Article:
in the bottom part of this picture you can see the size of wedge I used for the outside of the thigh hook brace area. For this you will need a piece roughly the shape of a hip pad that is upside down. Read more on this in the thigh brace section and also in the Liquid Logic Skip section.
Step one is to pop the front wall out. To do this take the elastic band and slide it over the top of the wall. The band is pictured in the picture below.
To remove the bat wing use an 11mm socket coming from the underside on the ends of the grab bar.
Unscrew the bolts in the foot area with a #3 Phillips.
Disassemble the cam for the foot block tensioner by either coming from underneath with a #2 Phillips or from the top with a 3/8th wrench.
Re-assembling the top bolts. Go to the hardware store and get an appropriate size washer for the underside so that the screw wont get pulled through or leak. A standard 1/4-20 will fit well or you can use a washer from one of the other bolts that was removed that won't be needed.
In the picture below you can see how the screw/bolt is set up to be put in back in place. 1.Put the washer on the screw. 2. Cut a small square of 1/8th adhesive foam to make a gasket to keep water out. 3.Stick this through the underside and thread the cap nut back on.
For the screws that were removed in the foot area I would recommend welding the holes closed (weight savings of 1 oz.) For a fast easy fix you can thread the screws back in and put a foam gasket on the back and a washer and a 1/4-20 size nut in a similar fashion to in the picture above.
Before you replace the bat wing make a gasket from 1/8th self adhesive foam and stick it to the underside of the boat. Then replace the grab bar and set the bat wing in place and re thread the 11mm nuts and washers back on snugly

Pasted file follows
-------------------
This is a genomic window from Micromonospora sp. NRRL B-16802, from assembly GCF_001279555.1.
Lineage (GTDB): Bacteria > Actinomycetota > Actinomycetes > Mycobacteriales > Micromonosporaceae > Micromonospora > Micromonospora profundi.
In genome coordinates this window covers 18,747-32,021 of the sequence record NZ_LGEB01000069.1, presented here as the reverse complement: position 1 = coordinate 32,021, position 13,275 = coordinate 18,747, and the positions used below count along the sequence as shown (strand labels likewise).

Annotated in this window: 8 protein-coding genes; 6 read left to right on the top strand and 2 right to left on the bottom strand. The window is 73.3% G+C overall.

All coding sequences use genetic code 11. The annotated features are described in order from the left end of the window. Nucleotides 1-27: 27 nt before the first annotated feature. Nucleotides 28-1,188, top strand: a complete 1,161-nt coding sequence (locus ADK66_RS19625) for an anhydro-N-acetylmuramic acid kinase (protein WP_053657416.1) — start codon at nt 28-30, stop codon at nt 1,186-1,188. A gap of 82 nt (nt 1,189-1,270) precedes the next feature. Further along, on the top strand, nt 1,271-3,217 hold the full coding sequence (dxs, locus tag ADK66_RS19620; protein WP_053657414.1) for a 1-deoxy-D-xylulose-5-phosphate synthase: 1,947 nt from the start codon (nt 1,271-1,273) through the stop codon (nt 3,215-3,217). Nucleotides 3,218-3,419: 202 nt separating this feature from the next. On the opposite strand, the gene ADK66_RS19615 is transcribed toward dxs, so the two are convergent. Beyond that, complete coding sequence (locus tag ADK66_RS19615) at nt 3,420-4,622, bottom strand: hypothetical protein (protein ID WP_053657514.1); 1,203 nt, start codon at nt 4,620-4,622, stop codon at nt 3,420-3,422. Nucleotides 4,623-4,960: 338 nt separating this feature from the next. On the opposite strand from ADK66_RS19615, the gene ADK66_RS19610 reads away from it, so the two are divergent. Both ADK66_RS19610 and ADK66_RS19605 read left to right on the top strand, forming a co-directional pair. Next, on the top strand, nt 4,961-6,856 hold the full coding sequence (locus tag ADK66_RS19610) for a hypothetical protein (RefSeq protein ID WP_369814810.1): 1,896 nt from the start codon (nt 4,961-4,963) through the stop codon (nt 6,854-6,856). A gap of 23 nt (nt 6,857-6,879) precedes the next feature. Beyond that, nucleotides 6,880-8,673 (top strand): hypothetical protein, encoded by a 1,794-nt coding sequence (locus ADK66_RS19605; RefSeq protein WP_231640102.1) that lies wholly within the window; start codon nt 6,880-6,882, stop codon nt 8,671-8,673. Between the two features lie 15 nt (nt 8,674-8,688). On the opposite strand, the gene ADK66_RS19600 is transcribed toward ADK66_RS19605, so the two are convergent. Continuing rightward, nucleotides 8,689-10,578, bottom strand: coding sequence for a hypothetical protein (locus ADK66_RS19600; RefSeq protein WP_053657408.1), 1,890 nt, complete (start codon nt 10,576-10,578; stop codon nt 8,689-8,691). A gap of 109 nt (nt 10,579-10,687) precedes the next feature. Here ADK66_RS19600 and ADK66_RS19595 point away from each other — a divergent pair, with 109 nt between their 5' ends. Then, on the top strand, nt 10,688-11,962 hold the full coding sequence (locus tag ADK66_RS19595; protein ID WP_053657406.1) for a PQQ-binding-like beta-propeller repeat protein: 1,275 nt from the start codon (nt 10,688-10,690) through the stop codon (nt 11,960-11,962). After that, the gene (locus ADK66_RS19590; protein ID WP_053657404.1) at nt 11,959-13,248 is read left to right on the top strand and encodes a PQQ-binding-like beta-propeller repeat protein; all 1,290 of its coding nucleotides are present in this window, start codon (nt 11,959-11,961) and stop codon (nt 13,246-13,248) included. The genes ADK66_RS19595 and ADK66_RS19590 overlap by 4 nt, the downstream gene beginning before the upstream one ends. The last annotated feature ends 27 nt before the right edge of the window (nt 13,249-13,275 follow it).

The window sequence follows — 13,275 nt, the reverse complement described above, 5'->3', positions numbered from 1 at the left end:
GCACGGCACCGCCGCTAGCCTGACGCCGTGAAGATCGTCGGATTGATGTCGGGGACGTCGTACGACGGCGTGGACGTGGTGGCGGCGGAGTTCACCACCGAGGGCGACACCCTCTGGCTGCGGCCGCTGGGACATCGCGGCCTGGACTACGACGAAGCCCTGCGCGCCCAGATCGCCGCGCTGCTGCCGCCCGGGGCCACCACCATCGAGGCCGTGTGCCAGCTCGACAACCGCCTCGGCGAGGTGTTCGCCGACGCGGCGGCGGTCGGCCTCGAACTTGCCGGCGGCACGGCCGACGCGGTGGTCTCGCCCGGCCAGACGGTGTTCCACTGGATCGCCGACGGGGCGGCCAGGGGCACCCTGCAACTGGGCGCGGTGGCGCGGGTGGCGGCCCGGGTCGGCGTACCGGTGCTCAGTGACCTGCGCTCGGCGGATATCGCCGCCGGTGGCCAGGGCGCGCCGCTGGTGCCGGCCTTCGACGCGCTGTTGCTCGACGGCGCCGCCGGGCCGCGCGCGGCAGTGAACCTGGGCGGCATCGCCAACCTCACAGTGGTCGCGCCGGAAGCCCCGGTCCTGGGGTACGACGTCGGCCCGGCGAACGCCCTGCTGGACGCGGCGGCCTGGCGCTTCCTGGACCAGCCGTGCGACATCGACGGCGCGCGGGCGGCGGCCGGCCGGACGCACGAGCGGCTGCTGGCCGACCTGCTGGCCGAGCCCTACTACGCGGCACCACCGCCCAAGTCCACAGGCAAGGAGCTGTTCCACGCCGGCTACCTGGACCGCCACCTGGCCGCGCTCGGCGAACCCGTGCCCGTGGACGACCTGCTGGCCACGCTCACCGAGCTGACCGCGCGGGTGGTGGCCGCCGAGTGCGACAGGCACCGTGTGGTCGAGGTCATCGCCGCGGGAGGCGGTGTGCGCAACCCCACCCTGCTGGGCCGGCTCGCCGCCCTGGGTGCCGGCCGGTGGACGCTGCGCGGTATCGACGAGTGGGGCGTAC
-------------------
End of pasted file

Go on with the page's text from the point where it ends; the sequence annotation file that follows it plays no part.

Now on to The Feet.
Congratulations, the complete foot assembly and cam that you just removed took another 1lb 10.5 oz from the boat.
Here is how to make a foam foot block for your boat. If you have a band saw you can trim down the stock plastic piece to its bare element and and then set it on top of a 3 inch block of foam for tracing.
If this isn't feasible for you then take a look at the block pictured below and try to imitate the shape. Remember these key points. 1. you want it wider on the front (heel) half than you think. 2. you want NO support on the toes. Your toes can curl around the edge. Trust me on this. You can do all the pushing you need with your heels. Give your poor tootsies a break.
Note the slight wedge to the underside of the foot block shape. Before you glue the block in place you need to glue down a piece of minicell skinz
Prior to replacing the front wall you will need to add a little foam to the top of it to add some structural integrity that the foot track had been giving your previously. Place the stock wall back in place and feel up around the front of the bat wing to get an idea of how much foam you need to glue on to this.
While I was at it I decided to slice the wall in two and laminate sign board into it to increase the strength and stiffness. You can read more about this in the Dagger Ego section.